The First into the Dark

Michael Robertson, Edwina Light

26 September 2019

In the European summer of 2013, we travelled Germany and Austria to gather data for a bioethics research project to study the complex relationship between the medical profession and the state, focussed on the values and practices of German and Austrian psychiatrists under the National Socialist (Nazi) regime. While visiting the memorial site of the “euthanasia” killing centre at Brandenburg-an-der-Havel, we met for the first time Dr Astrid Ley, curator of the memorial and its inaugural director. During that visit we talked about the extraordinary story of seven-year-old Elvira Hempel and her escape from the gas chamber at Brandenburg, included in the memorial exhibition. Elivra had been sent back from the gas chamber, most likely by Irmfried Eberl, the medical director of the “euthanasia” centre at Brandenburg. Elvira was the only surviving witness of the “children’s euthanasia program” and her story and recorded testimony was both an emotionally confronting account of the murder of disabled children and one of only a few perplexing counterexamples of the presumed lethal brutality of the perpetrators; apparently Eberl had also sent a traumatised veteran of the 1914-18 war away from his gas chamber.

In 2016, we agreed that, both given the limited amount of English language literature on the history of the Nazi persecution of the sick and disabled and the need to both update the literature and provide an account of its importance to contemporary bioethics, we should write a book for an Anglophonic audience to fill the gap. We returned to Elvira’s story as a possible focus of the book, given both its vivid personal account of these events and the confluence of historical figures involved. Eberl’s later crimes in the Holocaust embodied the historical relationship between the Nazi’s persecution of the disabled and the Shoah. As we engaged deeper with Elvira’s story and its context, other figures peripherally involved provided similar opportunities to narrate the historical and ethical significance of this history: Paul Nitsche, one the assessing psychiatrists who likely helped decide Elvira’s fate travelled a moral arc that mirrored that of the psychiatric profession; Julius Hallervorden, the famed neuroscientist who had benefitted from the killing of adults and children who had lived in the same institutions as Elvira, offered a portrait of a beneficiary of the crime and a warning of the perils of value free science.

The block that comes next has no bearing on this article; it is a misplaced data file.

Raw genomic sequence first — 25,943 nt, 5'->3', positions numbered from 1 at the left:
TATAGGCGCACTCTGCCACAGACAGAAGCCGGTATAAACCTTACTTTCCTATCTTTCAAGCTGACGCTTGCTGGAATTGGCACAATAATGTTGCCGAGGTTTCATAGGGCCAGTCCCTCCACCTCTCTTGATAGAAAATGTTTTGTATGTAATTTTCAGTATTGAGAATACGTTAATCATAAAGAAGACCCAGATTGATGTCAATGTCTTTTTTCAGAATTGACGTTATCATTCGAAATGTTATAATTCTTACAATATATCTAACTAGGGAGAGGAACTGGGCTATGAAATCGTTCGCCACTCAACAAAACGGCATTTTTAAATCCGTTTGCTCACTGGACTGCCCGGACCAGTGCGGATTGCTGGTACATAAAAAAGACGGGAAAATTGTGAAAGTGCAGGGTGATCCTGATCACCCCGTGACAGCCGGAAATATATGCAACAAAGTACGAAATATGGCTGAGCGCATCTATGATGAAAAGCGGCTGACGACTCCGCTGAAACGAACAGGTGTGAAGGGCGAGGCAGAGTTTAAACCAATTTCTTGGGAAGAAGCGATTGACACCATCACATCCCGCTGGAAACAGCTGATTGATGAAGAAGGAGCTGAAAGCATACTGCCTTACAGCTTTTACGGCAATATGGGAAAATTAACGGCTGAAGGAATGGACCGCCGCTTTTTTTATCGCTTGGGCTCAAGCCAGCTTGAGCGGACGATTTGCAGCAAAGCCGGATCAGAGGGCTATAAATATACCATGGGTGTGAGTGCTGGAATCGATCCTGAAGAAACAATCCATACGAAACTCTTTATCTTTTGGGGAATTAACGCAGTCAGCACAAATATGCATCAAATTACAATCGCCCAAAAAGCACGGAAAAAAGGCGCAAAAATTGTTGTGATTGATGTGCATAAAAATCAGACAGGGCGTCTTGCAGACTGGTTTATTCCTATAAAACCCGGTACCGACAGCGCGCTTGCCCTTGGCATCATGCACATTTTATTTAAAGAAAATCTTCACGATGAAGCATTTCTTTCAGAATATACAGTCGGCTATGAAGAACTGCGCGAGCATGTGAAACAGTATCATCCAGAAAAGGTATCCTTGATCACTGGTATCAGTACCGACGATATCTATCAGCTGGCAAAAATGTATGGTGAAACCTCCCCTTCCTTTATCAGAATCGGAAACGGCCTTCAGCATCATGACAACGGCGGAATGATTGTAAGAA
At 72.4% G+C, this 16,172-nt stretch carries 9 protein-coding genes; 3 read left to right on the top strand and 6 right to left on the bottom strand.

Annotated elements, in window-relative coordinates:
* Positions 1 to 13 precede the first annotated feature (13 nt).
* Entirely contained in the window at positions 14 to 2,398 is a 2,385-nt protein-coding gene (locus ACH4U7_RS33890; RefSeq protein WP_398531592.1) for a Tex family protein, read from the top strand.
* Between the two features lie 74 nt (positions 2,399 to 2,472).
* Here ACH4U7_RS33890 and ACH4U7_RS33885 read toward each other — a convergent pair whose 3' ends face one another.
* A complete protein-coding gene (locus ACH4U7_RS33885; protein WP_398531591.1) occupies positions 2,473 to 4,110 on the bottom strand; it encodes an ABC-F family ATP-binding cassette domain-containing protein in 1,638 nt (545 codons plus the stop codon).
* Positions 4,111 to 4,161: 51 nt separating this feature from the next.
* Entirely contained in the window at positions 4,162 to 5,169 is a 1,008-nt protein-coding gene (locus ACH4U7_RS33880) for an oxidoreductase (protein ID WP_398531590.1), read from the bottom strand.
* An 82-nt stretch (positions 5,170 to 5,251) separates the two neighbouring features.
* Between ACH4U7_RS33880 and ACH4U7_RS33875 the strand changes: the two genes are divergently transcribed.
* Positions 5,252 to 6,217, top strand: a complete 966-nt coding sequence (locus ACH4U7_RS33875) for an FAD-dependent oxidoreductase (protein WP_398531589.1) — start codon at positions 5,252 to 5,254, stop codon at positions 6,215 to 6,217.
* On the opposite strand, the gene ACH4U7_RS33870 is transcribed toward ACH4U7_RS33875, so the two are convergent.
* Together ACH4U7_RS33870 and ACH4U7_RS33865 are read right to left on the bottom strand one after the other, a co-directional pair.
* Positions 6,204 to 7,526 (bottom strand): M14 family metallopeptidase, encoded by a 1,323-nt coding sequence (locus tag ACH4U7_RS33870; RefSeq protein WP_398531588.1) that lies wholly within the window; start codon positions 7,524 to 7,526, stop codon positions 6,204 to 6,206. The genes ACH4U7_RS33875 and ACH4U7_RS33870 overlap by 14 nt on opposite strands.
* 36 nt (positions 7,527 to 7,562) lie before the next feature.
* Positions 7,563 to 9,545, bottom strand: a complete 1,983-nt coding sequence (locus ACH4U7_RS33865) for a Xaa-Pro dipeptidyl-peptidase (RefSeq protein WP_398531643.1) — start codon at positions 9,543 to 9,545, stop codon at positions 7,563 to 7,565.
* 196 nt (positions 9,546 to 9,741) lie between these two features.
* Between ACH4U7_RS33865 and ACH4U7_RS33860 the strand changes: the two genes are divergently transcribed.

Elvira had died in 2014. In 2015 we had met Ute Hoffman, the director of the memorial site at Bernburg. Dr Hoffman knew Elvira well and had worked with her in the late 1990s and early 2000s on educating visitors to the memorial site. We were able to locate Elvira’s widow, Heinz Manthey, who was still living in their home in Lübeck. Through our Stuttgart-based translator and assistant, Antje Hammond, we made contact with Herr Manthey, who agreed to meet us and discuss his late wife’s story. Michael met with Herr Manthey in the late autumn of 2016. The conversation was immeasurably helpful in compiling a portrait of Elvira and developing a sense of her later years. Herr Manthey provided a copy of an English translation of Elvira’s book, Elvira – The fate of a German child who cheated death in the Gas Chamber in 1940, and copies of related valuable documents and photos relevant to Elvira’s persecution as a child and her later life.

We later met with many dedicated people – historians, curators, educators, ethicists, physicians, advocates – working at memorial sites and archives in Germany, Austria and western Poland to compile as much information as possible about the crime now known in Germany as “the Krankenmorde”. In late 2016 we began a vital collaboration with Professor Frank Schneider from the German Psychiatric Association (DGPPN) culminating in our bringing to Australia in 2018 the travelling museum exhibition “Registered, Persecuted, Annihilated – the sick and disabled under National Socialism”.

The next challenge for us was to create a book that was worthy of the subject and accessible to a general audience. We needed to cover both a complex historical narrative and bioethics discourse that reflected lessons of the Krankenmorde. We also needed to mould three voices coming from multiple disciplinary perspectives – psychiatry, bioethics, history, and journalism. Thus, began an intense collaboration with our editor Matthew Noble at UTS ePRESS. Matthew’s meticulous editing in combination with his narrative writing skills helped us shape the book, whose different sections required both a single voice and balance of the different tones required of its different sections.

Amidst this process we grappled with how to title such a book and explored a number of options. Eventually however it was a chance conversation in 2018 during the Sydney presentation of the exhibition with Australian writer and researcher, Amanda Tink, which led us to “First into the Dark”. Reminded of the work of the late Les Murray and its relevance to our interests, we revisited the poem “Dog Fox Field”. Beyond its inspiration for the book title, this work has been invaluable to our ongoing research.

Following a searching process of peer review, redrafting and restructuring, The First into the Dark is ready for release. We are immensely proud of what we have been able to achieve in this work and grateful to the many wonderful people who helped create it.

Our focus is now to disseminate the book and, most important, its key messages.

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